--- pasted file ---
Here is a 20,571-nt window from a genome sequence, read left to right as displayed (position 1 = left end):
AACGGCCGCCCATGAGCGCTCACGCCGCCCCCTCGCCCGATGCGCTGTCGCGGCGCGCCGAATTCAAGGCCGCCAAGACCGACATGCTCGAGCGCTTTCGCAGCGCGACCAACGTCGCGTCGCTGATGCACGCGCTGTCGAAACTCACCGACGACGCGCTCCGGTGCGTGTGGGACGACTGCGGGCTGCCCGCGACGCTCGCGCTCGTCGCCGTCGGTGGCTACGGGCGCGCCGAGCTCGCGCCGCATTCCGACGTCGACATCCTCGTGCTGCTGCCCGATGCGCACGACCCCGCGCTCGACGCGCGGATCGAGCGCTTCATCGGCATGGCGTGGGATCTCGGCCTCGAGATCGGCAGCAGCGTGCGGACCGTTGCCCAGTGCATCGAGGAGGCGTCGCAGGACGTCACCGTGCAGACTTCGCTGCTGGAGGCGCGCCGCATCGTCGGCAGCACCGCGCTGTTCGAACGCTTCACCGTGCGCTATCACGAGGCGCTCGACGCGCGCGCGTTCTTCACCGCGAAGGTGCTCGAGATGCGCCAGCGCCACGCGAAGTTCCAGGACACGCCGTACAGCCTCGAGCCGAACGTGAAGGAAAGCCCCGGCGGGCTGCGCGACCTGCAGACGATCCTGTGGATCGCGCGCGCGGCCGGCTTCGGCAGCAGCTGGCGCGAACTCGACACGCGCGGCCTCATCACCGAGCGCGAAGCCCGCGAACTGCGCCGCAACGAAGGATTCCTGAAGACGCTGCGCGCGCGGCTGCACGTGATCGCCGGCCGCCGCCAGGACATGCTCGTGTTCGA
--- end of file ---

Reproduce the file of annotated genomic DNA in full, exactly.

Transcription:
Here is a 20,571-nt window from a genome sequence, read left to right as displayed (position 1 = left end):
AACGGCCGCCCATGAGCGCTCACGCCGCCCCCTCGCCCGATGCGCTGTCGCGGCGCGCCGAATTCAAGGCCGCCAAGACCGACATGCTCGAGCGCTTTCGCAGCGCGACCAACGTCGCGTCGCTGATGCACGCGCTGTCGAAACTCACCGACGACGCGCTCCGGTGCGTGTGGGACGACTGCGGGCTGCCCGCGACGCTCGCGCTCGTCGCCGTCGGTGGCTACGGGCGCGCCGAGCTCGCGCCGCATTCCGACGTCGACATCCTCGTGCTGCTGCCCGATGCGCACGACCCCGCGCTCGACGCGCGGATCGAGCGCTTCATCGGCATGGCGTGGGATCTCGGCCTCGAGATCGGCAGCAGCGTGCGGACCGTTGCCCAGTGCATCGAGGAGGCGTCGCAGGACGTCACCGTGCAGACTTCGCTGCTGGAGGCGCGCCGCATCGTCGGCAGCACCGCGCTGTTCGAACGCTTCACCGTGCGCTATCACGAGGCGCTCGACGCGCGCGCGTTCTTCACCGCGAAGGTGCTCGAGATGCGCCAGCGCCACGCGAAGTTCCAGGACACGCCGTACAGCCTCGAGCCGAACGTGAAGGAAAGCCCCGGCGGGCTGCGCGACCTGCAGACGATCCTGTGGATCGCGCGCGCGGCCGGCTTCGGCAGCAGCTGGCGCGAACTCGACACGCGCGGCCTCATCACCGAGCGCGAAGCCCGCGAACTGCGCCGCAACGAAGGATTCCTGAAGACGCTGCGCGCGCGGCTGCACGTGATCGCCGGCCGCCGCCAGGACATGCTCGTGTTCGA